By chance can you point me to any Stata code for this procedure? I am able to run my linear regression model with MI for the potential confounder. And separately I am able to write a program to bootstrap the linear regression model with complete-case data. But I get an error when I try to nest MI into my bootstrap.

    • Hi Sujit. No I haven’t got any code to give/point you to I’m afraid. But what you are trying to do ought to work. I guess your program that performs the MI is no returning the results or not leaving the dataset in the form that the bootstrap expects it to. If you can’t get it work I would suggest posting to the Stata List forum.

    • Jonathan is correct, the Bootstrap expects the mi data to be set to wide format:

      mi set wide

      It should work fine once you do this (provided your Bootstrap program that performs the MI is working).

  3. Hi Jonathan. Thanks for your interest in our paper and the interesting blog. We had observed the problem of constructing bootstrap confidence intervals under MI many times, and it is encouraging to see that our research provides some guidance to you and others.

    In fact, it was interesting to us as well that in almost all of our simulations and data examples confidence intervals were far too large when first multiply imputing and then bootstrapping. However, as you see in the last data example there exist some situations were there is not much difference between impute-bootstrap and bootstrap-impute, it depends on the within imputation, between imputation, within bootstrap, and between bootstrap variance of the data set of interest,

    So, why is it nevertheless most often the case that bootstrapping imputed data gives us these problems? Intuitively the answer is that you bootstrap imputed data which contains both sampling and imputation uncertainty, and you do this M times for each bootstrap sample. Each bootstraped data set contains additional imputation uncertainty and varies with respect to the m-th imputation. In our theoretical considerations we try to motivate this by looking on what MI does and which parameters are estimated.It is not trivial, and really a bit tricky, but essentially with MI followed by bootstrap you don’t estimate theta (the parameter of interest of the analysis model) anymore, but something different. Have again a look at formula (7) and the text below. Again, intuitively, think of the 1st imputed data set. This data set contains both sampling and imputation uncertainty. Now you bootstrap it. You use the bootstrap samples to estimate the standard error of theta. What you do in fact is to estimate the standard error of theta^m, i.e the the m-th imputation estimate of theta (i.e. theta^m not theta) that contains the imputation uncertainty of this specific imputed dataset. If you find this issue still confusing (which it is), and you are still interested in the details, we can send you the “simple” simulation setting where you can easily see what exactly happens and you can play with it.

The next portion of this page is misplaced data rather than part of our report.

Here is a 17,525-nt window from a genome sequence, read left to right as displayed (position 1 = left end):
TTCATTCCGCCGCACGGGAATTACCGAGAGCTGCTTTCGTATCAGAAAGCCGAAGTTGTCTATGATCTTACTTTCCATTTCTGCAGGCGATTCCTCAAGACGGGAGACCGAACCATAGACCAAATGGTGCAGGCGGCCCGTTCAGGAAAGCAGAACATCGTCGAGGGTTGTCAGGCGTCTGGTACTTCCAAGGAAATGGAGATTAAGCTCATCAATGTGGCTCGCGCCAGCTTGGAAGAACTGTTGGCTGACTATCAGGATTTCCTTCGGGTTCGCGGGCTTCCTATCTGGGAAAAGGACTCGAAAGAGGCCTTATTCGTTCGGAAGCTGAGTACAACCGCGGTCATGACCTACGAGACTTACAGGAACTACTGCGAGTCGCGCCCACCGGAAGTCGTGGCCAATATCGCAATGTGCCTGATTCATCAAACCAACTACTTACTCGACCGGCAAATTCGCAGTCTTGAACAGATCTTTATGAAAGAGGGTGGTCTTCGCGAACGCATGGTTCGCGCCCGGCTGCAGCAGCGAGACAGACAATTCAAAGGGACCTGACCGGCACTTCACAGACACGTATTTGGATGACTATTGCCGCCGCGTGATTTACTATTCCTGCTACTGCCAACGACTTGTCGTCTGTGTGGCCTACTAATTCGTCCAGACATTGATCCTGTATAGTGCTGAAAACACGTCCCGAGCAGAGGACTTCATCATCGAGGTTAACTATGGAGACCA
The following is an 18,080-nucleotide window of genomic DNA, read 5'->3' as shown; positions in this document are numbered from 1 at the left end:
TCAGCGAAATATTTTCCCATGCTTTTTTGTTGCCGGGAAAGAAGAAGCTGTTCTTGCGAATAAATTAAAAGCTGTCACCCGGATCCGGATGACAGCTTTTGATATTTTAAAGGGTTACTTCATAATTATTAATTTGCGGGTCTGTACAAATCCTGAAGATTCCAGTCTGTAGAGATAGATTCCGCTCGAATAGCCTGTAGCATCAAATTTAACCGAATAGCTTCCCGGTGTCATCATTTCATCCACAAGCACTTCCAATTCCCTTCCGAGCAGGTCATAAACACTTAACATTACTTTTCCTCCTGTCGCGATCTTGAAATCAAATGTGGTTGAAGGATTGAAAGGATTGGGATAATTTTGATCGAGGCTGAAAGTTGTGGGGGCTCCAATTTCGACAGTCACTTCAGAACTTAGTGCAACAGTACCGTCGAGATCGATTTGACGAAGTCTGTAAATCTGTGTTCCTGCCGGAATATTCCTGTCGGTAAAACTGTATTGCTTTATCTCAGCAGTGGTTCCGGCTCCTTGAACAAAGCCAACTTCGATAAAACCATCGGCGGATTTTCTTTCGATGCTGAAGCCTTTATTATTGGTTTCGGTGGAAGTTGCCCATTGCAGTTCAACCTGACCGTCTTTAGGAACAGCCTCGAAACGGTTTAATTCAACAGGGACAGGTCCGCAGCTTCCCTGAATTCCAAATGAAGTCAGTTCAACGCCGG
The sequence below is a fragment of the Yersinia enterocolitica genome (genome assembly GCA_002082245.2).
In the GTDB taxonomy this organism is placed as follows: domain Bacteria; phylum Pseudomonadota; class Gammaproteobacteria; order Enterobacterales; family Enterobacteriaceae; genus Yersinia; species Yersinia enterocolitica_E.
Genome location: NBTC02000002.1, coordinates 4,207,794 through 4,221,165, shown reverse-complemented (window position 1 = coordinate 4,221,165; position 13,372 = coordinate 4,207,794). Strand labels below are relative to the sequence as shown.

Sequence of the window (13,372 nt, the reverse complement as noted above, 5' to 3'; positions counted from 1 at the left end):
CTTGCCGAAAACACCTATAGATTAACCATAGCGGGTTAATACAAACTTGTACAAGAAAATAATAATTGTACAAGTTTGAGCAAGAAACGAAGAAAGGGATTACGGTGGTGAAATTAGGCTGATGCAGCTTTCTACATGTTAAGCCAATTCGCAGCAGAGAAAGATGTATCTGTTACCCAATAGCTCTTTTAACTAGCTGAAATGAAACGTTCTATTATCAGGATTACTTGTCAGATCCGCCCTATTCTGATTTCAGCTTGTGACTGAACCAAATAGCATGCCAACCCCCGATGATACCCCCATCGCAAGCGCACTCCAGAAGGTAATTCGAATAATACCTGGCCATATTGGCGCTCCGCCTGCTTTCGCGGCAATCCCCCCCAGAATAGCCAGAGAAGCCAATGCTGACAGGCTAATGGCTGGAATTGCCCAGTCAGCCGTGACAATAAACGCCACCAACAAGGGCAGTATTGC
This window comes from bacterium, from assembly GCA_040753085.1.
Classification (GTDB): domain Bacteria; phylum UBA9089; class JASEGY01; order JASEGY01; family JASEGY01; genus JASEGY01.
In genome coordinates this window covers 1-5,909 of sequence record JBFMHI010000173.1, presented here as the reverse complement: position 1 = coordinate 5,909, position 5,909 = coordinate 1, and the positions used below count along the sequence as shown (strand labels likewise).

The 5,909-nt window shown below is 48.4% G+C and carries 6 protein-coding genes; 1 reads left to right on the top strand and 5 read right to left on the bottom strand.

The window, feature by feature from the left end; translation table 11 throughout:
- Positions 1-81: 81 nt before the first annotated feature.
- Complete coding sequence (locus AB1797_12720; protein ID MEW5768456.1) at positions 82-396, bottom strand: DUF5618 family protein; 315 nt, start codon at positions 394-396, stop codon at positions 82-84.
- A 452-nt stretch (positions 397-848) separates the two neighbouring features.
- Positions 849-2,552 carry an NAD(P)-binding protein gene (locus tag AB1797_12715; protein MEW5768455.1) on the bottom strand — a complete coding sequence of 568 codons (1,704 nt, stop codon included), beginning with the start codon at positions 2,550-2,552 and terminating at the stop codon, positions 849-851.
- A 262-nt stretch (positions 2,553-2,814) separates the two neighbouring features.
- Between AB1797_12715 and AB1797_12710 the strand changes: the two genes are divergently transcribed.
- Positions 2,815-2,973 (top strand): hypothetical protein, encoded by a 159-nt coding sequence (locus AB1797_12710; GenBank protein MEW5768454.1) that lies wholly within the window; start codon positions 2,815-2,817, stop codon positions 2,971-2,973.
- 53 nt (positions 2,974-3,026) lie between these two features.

For the others: we have done everything in R where you can boostrap the data, for example using the “sample” command, then impute with amelia (or mice or other options), then combine results using library norm (or Zelig or by hand) and then store the results in a matrix.

    For those who don’t use R, it is easier to implement bootstrapping and MI in Stata than SPSS. Stata has a good chained equation imputation command (“ice”) and allows for bootstrapping (“bootstrap”). I would say, if you have some basic ideas about programming in R or Stata it will only be a few lines to implement the approach but there is no ready-made package/macro that does it automatically (except my R-package in the particular context of model selection/averaging:


    • Thanks for the reply Michael. I’m afraid I still don’t follow the logic. On p11, in relation to MI boot, you say that:

      The variance estimates obtained from the imputed datasets using bootstrapping are \widehat{Var}(\hat{\theta}^{(m)}|D^{(m)}_{mis},D_{obs}), m = 1,...,M and are therefore conditional on the mth imputation draw. These estimates are not identical to Var(\theta|D_{obs})[latex] which we need to apply (3.2).</blockquote>  By definition the within imputation variance for the mth imputation is the posterior variance of theta given the observed data and the mth imputed data. You seem to be saying here that there is a problem because the variance the bootstrap is estimating is conditional on the mth imputation draw, but this seems entirely appropriate, and is what an analytical SE does. You are then saying that the first variance in the quote is not the same as the posterior variance conditional only on [latex]D_{obs}, which I agree with, but we are only using the bootstrap to estimate the within-imputation (effectively a full data) posterior variance, not the observed data posterior variance.